Felucca on the Nile
We got up, put our stuff together ands walked over to Adel’s boat at 8:00 a.m. Piled into the felucca, which looked like it had been in the family for a while. It fit seven people perfectly, had a removable plank floor for storage, then the entire thing was covered in a layer of foam padding wrapped in sheets, creating the perfect comfy bed to lie on . There was a frame above us covered in what looked to be like cotton couch material all sewn together and tied over the top to shade us from the burning Egyptian sun. Immediately upon our departure we rolled back the top so we could make an attempt to brown our white-pale English-looking skin.
We finally set sail down the Nile and embarked on the one thing I really wanted to do for my birthday that year. Paris the year before, sailing down the Nile for the next – what’ll I come up with next year? After stopping in one village ten minutes down the river to drop off Adel’s father, who we’d been giving a lift, and another stop to buy some more stuff, then we all began to relax. All I could manage to do was read a bit and smoke a few cigarettes; just sitting there and watching the scenery go by was entertaining enough. Children would come down to the shore and scream “Hello” at us and stand there watching us sail past. The kids all seemed to have donkeys, which are treated like their house pet. The young owners were quite agile mounting the donkeys, as they have no saddles, so they’d climb up using the animal’s hip joints as steps. Adel made us lunch which was pita bread, tuna, tomatoes, cucumbers and what tasted like cream cheese. Had lunch and tea then pulled back the tarp and had our afternoon naps – it was so relaxing.
We sailed for a few hours, then as the sun started to set Adel began preparing out dinner of potatoes with tomato sauce and macaroni. It got dark so we sailed to this island and dropped anchor for the night.
Now whenever anyone had to go to the bathroom we’d have to pull over to shore and Adel would carry the person over his shoulder from the boat to shore, as tourists aren’t supposed to get into the Nile because of the bilharzia disease which you get from the snails living in the shallow waters of the Nile. We’ve got some photos of Adel carrying people to shore.
We prepared for bed by laying out our bags on the foam covered deck and rolled back the tarp so we could lie and gaze at the stars before going to bed. We were laying on the deck of the boat when Sarah noticed that down the river a bit there were a group of locals singing this melodic yet a bit eerie mellow Egyptian song. The song came wafting down the river as though the men were really far away, but close enough for us to hear the words of the song. It was a group of men singing which sounded to (a sound I can relate it to) a group of monks singing at their monastery. The captain and cook of the next felucca (20m) away each had a set of drums which they were beating in rhythm to the singers across the river.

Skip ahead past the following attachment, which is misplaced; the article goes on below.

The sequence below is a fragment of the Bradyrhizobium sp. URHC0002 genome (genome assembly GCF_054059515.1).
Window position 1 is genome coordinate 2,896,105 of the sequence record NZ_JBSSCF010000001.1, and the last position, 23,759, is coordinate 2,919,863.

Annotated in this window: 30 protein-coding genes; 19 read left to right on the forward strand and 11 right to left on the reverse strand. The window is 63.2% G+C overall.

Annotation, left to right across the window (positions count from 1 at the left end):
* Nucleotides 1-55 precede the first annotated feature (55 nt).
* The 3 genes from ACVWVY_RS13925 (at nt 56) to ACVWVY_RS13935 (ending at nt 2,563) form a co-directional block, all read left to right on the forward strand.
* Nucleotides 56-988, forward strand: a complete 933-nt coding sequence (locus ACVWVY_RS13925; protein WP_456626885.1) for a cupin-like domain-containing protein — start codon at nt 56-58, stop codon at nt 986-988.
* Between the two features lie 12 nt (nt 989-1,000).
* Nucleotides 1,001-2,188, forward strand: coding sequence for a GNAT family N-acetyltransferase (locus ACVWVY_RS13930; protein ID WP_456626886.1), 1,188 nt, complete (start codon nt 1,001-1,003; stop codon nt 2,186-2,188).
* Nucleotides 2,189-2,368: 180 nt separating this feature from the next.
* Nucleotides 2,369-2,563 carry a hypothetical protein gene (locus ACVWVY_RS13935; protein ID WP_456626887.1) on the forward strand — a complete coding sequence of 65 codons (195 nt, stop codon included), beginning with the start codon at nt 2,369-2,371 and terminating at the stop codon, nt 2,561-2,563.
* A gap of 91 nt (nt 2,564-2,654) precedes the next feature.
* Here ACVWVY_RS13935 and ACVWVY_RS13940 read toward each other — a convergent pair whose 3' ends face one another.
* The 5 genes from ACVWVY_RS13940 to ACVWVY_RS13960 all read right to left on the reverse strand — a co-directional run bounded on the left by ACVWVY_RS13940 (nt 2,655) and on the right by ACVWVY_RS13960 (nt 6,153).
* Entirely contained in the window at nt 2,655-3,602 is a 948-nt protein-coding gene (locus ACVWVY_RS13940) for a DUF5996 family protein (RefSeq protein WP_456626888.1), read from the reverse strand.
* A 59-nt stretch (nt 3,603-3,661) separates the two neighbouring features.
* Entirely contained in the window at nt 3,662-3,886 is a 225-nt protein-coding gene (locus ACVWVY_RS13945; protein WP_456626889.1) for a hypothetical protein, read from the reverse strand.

We laid there enchanted by the music when Sarah said that one of the things you couldn’t take home with you from your travels were sounds. And she was so right – I can try to describe these sounds and how pleasant it was to hear but you will never know until you go there yourself. The sound of the mosque in Cairo when Rich opened the French doors that morning, and this singing over the Nile; two things I will say (even thinking about this now in Oct 1993) never, ever forget.
The singing lulled us to sleep, but Adel and Sarah woke me up when he carried her across to shore for a loo break at 3:00 a.m. They came back and the three of us sat there and smoked cigarettes looking for shooting stars. Adel went and untied the boat so we would drift down river away from the stray dogs on shore who would come down to the Nile, take a drink, then go behind the closest bush and start yelping in a playful manner. It sounded like there were ten dogs paving a total party behind the bush. There were the dogs, then a short distance away the birds were fighting and squawking away, hence the reason for our drifting. Adel is a really agile sailor, for when we were getting ready to go to sleep Adel climbed the mast and tied the sail down. He climbed to the top of the mast as though it had stairs wrapping around it when in reality it was a pole with little circles of rope spaced evenly all the way to the top. We floated a while when one of the huge cruise ships that go up and down the Nile went by, which created a huge wake making the boat rock really hard.
The other guys in the boat woke up and were sort of startled that we’d been floating away from shore. Adel got up and started sailing again while we went back to sleep.